Archie Meets Batman ‘66 #5 review

Make no mistake: I’ve been enjoying this series right from the start.  It’s hardly earth-shattering or groundbreaking storytelling, nor is that its intent.  Archie Meets Batman ’66 is an easy-going, enjoyable read, full of charm, wit, and humor.  It’s packed with references and nods to both properties that are easily recognizable without being distracting, and so many character appearances that it’s a wonder they’re pulling it all off.  The main criticism I have is that there really hasn’t been a lot going on, with a pretty simple plot serving as a clothesline from which to hang moments of fan service of the best sort.

Now that the series has reached its penultimate issue, every positive statement listed above still stands: there are tons of recognizable characters and references, and an undeniable sense of easy fun.

Added bonus: stuff starts happening.

Don’t get me wrong: there’s been the framework of a plot.  Gotham’s felonious fiends are orchestrating a takeover of Riverdale, and Batman, Robin, and Batgirl have rubbed elbows with the Archie gang to prevent that dastardly plan from coming to light.  Any forward momentum was at a leisurely pace, though, so even when something major happened it was still relatively subdued.

After being separated from the better part of three issues, Moreci and Parker finally bring Batman, Robin, and Batgirl back together.  They do so in the most ridiculous way possible, and I absolutely love it.

If you’ll recall, the previous issue ended with a mysterious signal shining in the night sky.  The teens of Riverdale were astonished, as they never imagined they’d see the fabled Batsignal over their home town, yet something seemed… off.  The symbol wasn’t quite the iconic bat we’re accustomed to seeing, but billionaire playboy Bruce Wayne rightly deduced that it would nonetheless lead him to his partners.

You see, Robin, Batgirl, and Jughead were tied up and left to endure the torturous sounds of a monkey clanging cymbals until it drove them insane.  Jughead, reaching the end of his rope, accidentally threw his signature hat onto a spotlight, which Robin and Batgirl managed to turn on and point toward the sky.

Jughead Jones: the face of heroism.

Truly a man we should all aspire to emulate.

Even with some forward momentum, the plot is still pretty basic: Gotham’s most wanted want to take over Riverdale… and remake it in their own image(s).  In over-the-top, Batman ’66 fashion, that means themed areas of town that are decidedly on-brand.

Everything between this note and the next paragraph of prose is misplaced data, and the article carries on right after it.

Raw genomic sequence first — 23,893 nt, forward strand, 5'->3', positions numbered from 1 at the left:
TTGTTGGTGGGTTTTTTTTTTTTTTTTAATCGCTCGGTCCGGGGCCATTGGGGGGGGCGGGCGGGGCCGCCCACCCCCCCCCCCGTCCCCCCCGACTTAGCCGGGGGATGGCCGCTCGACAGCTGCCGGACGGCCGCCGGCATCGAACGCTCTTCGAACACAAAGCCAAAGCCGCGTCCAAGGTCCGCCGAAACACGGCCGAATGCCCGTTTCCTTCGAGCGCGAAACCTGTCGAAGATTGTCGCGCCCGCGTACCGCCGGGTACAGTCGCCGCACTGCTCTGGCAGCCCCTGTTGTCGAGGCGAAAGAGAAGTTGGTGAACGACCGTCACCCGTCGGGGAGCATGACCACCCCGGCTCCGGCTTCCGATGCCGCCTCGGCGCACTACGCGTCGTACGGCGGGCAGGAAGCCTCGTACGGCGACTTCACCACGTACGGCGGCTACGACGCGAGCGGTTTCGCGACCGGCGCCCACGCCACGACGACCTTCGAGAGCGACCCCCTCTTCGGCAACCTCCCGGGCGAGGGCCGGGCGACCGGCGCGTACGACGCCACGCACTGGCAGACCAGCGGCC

It’s such a simple yet goofy plot, and it works perfectly. Unlike some of the previous crossovers, there is a perfectly valid reason for Batman’s rogues to make their way to another city: if their plans are constantly foiled in Gotham, why not just go somewhere that doesn’t have a masked vigilante?  True, they didn’t account for the plucky fortitude of the Archie gang, but you’d be forgiven for thinking that Joker, Penguin, Catwoman, and Riddler would have a chance of getting away with it.

Too bad for them that a true crimefighter is prepared for all eventualities.

The writing for the Batman TV series was smarter than you might be tempted to give it credit for, with tongue planted firmly in cheek and each joke played completely straight.  In that vein, Moreci and Parker’s writing here is full of wit and verve, with some pretty snappy dialogue peppered throughout.  Catwoman gets a few self-aware jabs in that are pretty delightful, and Reggie Mantle has a line or two that genuinely had me rolling.

More than that, the series tropes are played up to great effect: Batman being prepared for all circumstances, for one, and the labels.  Ohhhh, are there labels.

I want need a lab of crime sign to hang in my house.  Delightful.

Also delightful?  The art stylings of Dan Parent, J. Bone, Kelly Fitpatrick, and Jack Morelli.  The book has a simple, bright color palette that’s ideal for both properties, and Parent melds the two worlds together nicely.  It’s a simple, clean aesthetic that is distinctly Archie and distinctly Batman ’66, which is no mean feat.  Morelli’s lettering is used to great effect as well, particularly with sound effects and Jughead’s “burger speak,” making an already funny joke that much more hilarious.

Plus, we get the Batmobile and the Batboat in one issue, and the latter has some wicked flames painted on the side.


As I said, this whole series has been fun, but this is the best issue so far.  It takes what’s already been working well and elevates it with a new sense of purpose and direction, injecting some new energy as the book reaches the home stretch.

Bonus: Excellent variant covers from Laura Braga, Bill Galvan, Jamal Igle, Pat & Tim Kennedy, and Cory Smith.


Recommended if:

  • Like always, you love Archie…
  • …and Batman ’66…
  • …and just a good time in general.

Overall: There’s no question this series has been a good time from the beginning, but with the penultimate issue here, the story is really kicking into gear.  While the tone is still pretty firmly rooted in “fun,” the pacing has become much more focused thanks to the reveal of the United Underworld’s ultimate plan.  The visuals are bright and colorful, the dialogue is snappy, and there’s even a label or two.  What more could you ask for, chums?

SCORE: 8.5/10

Disclaimer: Archie Comics provided Batman News with an advance copy of this comic for the purpose of this review.